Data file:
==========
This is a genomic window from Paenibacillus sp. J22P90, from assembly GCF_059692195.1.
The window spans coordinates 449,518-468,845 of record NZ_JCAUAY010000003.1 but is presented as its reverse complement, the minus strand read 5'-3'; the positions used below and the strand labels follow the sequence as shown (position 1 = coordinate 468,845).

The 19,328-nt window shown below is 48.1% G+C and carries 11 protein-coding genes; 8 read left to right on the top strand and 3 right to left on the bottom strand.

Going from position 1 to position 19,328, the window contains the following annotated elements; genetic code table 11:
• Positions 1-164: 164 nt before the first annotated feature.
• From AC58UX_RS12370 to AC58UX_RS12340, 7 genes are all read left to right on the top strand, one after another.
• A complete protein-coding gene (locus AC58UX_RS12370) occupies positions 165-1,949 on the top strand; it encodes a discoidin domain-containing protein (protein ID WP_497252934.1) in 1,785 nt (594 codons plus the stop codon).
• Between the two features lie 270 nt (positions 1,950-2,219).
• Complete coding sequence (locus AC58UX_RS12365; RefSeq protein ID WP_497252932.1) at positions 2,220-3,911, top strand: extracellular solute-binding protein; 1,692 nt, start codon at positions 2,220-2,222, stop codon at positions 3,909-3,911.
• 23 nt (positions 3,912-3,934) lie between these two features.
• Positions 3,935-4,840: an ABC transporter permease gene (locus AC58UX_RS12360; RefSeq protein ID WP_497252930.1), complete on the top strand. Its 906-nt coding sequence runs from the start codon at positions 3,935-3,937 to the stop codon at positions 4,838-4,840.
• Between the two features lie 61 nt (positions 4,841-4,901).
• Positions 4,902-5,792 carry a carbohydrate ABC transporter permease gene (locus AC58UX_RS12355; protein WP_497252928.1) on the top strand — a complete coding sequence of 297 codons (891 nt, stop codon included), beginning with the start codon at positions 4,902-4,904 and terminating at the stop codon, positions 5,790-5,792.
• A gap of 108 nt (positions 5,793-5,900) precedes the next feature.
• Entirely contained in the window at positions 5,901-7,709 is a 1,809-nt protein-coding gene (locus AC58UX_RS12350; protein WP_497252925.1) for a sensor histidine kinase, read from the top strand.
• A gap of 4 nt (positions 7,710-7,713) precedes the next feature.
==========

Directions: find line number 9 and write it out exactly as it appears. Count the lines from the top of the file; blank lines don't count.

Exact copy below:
• Complete coding sequence (locus AC58UX_RS12365; RefSeq protein ID WP_497252932.1) at positions 2,220-3,911, top strand: extracellular solute-binding protein; 1,692 nt, start codon at positions 2,220-2,222, stop codon at positions 3,909-3,911.